The other day, I read a poem whose beginning I didn’t quite like. But, it was weird enough to keep me hooked to its very last line, which made me laugh out loud and reread the poem several times, appreciating it more and more with each go.
The piece is by poet Paul Violi, who published eleven collections of poetry during his lifetime and continues to be published after his death. Violi received two National Endowment for the Arts fellowships, nearly every important poetry grant in the U.S. and taught English at Columbia University. So, he knew what he was doing.
When he chose to begin the poem below with “We,” or when he decided to put the word “Grammarians” in its title, or when he rambled for a bit, he knew what he was doing. He was winding up to deliver a wildly unexpected punchline.
It always feels good to laugh, especially if this laughter is the result of a carefully crafted poem.
Appeal to the GrammariansWe, the naturally hopeful,Need a simple signFor the myriad ways we’re capsized.We who love precise languageNeed a finer way to conveyDisappointment and perplexity.For speechlessness and all its inflections,For up-ended expectations,For every time we’re ambushedBy trivial or stupefying irony,For pure incredulity, we needThe inverted exclamation point.For the dropped smile, the limp handshake,For whoever has just unwrapped a dumb giftOr taken the first sip of a flat beer,Or felt love or pond iceGive way underfoot, we deserve it.We need it for the air pocket, the scratch shot,The child whose ball doesn’t bounce back,The flat tire at journey’s outset,The odyssey that ends up in Weehawken.But mainly because I need it – here and nowAs I sit outside the Caffe ReggioStaring at my espresso and cannoliAfter this middle-aged coupleCame strolling by and he suddenlyVeered and sneezed all over my tableAnd she said to him, “See, that’s whyI don’t like to eat outside.”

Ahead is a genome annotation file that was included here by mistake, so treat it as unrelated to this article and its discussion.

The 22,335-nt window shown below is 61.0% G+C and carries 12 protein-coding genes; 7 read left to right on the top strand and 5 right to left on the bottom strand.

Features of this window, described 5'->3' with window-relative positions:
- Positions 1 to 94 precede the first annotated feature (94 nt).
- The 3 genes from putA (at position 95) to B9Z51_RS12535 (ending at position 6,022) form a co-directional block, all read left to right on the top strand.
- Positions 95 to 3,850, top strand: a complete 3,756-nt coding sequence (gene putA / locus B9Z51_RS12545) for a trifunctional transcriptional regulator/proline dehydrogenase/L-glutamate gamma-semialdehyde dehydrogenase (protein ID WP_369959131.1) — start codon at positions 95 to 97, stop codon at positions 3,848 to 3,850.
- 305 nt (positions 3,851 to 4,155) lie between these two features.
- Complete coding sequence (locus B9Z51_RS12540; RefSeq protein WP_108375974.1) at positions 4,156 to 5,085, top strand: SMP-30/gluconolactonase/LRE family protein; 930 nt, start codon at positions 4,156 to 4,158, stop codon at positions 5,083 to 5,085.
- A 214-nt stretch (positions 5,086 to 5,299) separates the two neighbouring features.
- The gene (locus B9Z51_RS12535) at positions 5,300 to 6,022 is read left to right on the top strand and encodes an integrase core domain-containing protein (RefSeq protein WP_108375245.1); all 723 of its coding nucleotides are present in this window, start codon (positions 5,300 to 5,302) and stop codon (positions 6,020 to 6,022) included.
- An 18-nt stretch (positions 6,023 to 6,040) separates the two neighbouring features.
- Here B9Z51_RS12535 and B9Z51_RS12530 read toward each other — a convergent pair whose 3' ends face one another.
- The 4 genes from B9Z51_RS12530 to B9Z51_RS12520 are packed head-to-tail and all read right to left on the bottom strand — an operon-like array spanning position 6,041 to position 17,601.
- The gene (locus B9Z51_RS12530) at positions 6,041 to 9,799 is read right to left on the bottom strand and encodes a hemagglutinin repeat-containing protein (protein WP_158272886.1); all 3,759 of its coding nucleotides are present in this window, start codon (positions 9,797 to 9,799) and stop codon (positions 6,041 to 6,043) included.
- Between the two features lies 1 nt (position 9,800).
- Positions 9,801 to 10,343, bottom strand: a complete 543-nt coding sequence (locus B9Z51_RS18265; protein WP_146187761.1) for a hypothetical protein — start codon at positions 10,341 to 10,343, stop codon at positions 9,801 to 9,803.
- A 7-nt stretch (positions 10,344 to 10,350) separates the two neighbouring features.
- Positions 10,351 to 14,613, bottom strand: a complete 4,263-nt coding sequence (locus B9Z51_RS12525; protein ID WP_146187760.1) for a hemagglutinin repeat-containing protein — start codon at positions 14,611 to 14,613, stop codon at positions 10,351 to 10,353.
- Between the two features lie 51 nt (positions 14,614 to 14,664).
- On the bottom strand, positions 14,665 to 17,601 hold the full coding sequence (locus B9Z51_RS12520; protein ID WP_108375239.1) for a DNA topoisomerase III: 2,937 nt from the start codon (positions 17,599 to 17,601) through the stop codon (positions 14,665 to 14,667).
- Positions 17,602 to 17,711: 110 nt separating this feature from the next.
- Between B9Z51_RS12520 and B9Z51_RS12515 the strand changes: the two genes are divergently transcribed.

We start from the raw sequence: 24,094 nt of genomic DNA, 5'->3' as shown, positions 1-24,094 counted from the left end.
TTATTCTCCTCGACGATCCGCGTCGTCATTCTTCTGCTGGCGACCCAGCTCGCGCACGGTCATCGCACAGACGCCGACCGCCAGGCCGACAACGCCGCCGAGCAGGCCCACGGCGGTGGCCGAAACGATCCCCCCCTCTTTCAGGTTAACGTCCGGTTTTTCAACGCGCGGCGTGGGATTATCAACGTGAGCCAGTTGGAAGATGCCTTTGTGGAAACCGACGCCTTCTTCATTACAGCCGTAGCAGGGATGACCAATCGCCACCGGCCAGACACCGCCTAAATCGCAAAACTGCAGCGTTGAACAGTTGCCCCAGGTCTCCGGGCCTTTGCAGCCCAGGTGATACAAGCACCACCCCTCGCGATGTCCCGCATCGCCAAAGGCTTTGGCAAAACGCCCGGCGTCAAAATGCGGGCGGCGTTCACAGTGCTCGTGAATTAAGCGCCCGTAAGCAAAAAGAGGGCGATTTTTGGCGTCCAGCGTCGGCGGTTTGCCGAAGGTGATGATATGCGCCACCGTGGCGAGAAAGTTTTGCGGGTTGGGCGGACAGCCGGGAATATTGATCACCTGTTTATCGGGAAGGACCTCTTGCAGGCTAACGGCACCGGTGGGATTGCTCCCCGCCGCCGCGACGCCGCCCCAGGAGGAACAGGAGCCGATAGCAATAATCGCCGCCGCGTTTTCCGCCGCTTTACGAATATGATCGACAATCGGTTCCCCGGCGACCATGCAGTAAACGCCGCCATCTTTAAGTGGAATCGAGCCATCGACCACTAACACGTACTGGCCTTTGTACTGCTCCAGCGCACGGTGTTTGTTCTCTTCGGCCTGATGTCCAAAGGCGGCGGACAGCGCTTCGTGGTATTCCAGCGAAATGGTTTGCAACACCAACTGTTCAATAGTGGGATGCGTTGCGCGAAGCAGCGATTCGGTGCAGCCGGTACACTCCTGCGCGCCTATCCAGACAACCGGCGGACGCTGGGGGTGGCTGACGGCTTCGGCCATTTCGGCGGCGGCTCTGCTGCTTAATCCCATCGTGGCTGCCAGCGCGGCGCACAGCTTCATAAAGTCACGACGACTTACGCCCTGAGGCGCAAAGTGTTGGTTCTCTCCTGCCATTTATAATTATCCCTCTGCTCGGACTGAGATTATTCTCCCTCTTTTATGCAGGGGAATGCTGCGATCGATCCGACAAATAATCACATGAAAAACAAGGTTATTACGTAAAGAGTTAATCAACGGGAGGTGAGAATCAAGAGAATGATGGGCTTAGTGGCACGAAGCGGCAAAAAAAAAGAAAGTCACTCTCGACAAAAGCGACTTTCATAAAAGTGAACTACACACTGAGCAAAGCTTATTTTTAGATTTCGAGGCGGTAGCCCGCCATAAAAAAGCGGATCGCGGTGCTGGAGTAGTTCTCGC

Thanks for sharing this poem. Wit gets short shrift in poetry today. There is much playfulness, but much of it seems to me arch and empty or logorrheic and dim. Wit used to be the raison d’etre of poetry, and maybe there was once an overabundance of it in English poetry, from the sixteenth through the eighteenth centuries, which is why Wordsworth had to come along and restore feeling to poetry. This poem of Violi’s has both wit and feeling. He isn’t a poet I knew, but I will look him up.